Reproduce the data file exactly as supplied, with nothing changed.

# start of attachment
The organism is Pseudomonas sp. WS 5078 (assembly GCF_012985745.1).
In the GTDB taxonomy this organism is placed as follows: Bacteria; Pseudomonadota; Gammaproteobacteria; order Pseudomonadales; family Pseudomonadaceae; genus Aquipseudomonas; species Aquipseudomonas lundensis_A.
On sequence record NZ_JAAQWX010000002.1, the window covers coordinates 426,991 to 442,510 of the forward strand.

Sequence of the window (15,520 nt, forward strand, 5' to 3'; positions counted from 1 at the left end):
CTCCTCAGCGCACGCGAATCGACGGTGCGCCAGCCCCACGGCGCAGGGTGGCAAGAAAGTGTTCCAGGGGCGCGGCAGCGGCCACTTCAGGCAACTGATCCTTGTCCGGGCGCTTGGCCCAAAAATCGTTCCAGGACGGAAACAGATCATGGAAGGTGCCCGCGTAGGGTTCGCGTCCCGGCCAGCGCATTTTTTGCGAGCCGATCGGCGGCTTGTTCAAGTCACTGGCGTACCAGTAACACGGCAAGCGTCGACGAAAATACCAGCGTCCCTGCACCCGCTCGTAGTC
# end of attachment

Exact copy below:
The organism is Pseudomonas sp. WS 5078 (assembly GCF_012985745.1).
In the GTDB taxonomy this organism is placed as follows: Bacteria; Pseudomonadota; Gammaproteobacteria; order Pseudomonadales; family Pseudomonadaceae; genus Aquipseudomonas; species Aquipseudomonas lundensis_A.
On sequence record NZ_JAAQWX010000002.1, the window covers coordinates 426,991 to 442,510 of the forward strand.

Sequence of the window (15,520 nt, forward strand, 5' to 3'; positions counted from 1 at the left end):
CTCCTCAGCGCACGCGAATCGACGGTGCGCCAGCCCCACGGCGCAGGGTGGCAAGAAAGTGTTCCAGGGGCGCGGCAGCGGCCACTTCAGGCAACTGATCCTTGTCCGGGCGCTTGGCCCAAAAATCGTTCCAGGACGGAAACAGATCATGGAAGGTGCCCGCGTAGGGTTCGCGTCCCGGCCAGCGCATTTTTTGCGAGCCGATCGGCGGCTTGTTCAAGTCACTGGCGTACCAGTAACACGGCAAGCGTCGACGAAAATACCAGCGTCCCTGCACCCGCTCGTAGTC